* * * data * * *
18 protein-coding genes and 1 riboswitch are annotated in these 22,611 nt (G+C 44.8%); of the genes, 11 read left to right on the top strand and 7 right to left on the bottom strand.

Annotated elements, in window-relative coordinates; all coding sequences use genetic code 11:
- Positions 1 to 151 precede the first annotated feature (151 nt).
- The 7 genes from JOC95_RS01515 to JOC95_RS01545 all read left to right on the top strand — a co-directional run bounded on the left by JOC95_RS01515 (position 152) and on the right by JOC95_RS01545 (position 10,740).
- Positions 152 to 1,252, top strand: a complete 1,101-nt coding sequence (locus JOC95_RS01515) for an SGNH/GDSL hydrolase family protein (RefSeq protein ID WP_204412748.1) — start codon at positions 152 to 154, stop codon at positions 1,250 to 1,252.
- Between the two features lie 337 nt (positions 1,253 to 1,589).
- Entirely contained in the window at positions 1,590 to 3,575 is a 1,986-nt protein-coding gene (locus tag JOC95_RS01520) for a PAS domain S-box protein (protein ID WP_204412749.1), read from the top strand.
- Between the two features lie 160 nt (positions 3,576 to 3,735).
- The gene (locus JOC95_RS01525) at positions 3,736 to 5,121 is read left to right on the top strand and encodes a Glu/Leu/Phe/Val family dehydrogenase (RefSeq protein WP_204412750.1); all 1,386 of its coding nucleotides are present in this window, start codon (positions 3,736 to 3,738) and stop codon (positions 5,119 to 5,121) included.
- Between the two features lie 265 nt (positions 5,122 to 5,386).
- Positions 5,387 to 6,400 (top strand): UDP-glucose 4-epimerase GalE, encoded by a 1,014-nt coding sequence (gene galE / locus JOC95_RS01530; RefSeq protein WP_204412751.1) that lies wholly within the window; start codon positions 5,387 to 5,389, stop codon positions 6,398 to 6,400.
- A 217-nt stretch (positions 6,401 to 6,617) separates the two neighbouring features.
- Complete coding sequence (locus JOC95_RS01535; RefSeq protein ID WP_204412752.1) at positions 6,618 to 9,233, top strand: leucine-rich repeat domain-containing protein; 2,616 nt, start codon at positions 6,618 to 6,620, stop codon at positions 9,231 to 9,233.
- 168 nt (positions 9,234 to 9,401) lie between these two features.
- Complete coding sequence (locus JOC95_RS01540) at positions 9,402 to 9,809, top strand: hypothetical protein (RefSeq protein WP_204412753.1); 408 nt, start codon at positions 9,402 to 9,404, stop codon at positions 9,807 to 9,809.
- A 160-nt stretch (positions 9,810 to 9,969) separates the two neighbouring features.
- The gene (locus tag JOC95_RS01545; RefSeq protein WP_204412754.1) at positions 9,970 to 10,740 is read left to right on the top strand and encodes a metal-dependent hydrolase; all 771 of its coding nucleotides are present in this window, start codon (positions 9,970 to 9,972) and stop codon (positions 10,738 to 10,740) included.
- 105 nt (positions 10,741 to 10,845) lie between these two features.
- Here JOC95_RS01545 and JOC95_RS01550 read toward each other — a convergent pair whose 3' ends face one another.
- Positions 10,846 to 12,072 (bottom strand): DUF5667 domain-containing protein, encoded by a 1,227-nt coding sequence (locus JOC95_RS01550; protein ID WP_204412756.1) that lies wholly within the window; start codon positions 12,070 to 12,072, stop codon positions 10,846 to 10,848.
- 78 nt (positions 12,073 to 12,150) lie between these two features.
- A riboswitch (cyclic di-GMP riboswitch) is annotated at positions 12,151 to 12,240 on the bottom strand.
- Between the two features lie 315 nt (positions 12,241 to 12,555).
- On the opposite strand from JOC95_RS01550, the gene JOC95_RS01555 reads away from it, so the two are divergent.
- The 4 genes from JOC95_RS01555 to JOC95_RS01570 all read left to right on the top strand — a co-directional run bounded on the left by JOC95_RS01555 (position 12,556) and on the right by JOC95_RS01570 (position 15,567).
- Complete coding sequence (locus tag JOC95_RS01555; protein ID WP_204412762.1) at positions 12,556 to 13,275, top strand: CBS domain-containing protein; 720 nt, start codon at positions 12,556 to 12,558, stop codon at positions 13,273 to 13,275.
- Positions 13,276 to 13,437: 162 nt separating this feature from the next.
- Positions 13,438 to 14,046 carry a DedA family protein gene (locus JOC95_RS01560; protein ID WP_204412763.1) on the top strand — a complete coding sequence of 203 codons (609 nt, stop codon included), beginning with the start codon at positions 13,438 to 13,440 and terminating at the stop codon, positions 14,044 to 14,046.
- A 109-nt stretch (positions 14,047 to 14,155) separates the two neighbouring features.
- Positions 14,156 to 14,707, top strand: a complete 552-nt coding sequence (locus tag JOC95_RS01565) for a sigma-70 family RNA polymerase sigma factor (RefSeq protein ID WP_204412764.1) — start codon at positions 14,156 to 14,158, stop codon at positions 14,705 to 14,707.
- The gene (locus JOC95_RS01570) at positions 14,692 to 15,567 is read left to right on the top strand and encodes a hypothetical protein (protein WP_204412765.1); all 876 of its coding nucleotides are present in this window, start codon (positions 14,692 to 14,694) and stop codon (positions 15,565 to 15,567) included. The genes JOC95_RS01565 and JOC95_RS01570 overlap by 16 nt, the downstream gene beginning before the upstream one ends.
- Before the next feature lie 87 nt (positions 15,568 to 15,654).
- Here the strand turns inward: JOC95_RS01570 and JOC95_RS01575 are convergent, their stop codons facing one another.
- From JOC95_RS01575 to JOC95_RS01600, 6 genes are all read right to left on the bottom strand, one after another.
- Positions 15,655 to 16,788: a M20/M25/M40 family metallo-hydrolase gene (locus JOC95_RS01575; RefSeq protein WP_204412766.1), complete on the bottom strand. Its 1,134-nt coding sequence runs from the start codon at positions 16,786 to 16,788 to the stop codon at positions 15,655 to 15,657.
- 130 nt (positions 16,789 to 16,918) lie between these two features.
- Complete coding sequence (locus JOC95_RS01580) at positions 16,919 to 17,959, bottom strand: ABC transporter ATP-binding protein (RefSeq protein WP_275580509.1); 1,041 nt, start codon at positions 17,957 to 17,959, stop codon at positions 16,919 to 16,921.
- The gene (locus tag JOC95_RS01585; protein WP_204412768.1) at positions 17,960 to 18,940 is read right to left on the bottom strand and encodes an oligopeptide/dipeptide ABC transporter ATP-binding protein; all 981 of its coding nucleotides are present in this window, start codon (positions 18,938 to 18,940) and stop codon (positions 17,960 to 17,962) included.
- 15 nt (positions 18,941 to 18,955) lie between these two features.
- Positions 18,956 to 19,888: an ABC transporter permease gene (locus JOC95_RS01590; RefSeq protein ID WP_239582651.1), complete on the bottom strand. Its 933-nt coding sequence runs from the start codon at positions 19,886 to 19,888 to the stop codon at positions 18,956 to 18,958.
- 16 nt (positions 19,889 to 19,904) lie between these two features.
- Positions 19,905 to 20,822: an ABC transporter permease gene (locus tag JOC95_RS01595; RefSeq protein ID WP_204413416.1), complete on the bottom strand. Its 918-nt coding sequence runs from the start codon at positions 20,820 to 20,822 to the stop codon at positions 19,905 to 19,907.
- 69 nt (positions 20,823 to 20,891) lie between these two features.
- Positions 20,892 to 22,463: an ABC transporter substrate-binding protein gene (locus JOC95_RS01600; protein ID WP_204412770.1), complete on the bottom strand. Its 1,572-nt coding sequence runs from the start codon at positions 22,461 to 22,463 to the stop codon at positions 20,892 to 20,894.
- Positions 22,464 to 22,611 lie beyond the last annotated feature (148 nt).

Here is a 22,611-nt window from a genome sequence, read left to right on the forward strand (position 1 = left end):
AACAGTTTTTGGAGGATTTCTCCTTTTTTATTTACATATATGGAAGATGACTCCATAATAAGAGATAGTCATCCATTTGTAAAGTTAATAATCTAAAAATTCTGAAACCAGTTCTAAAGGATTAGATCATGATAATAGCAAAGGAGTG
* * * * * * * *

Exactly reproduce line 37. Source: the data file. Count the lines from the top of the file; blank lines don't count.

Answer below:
- Complete coding sequence (locus JOC95_RS01580) at positions 16,919 to 17,959, bottom strand: ABC transporter ATP-binding protein (RefSeq protein WP_275580509.1); 1,041 nt, start codon at positions 17,957 to 17,959, stop codon at positions 16,919 to 16,921.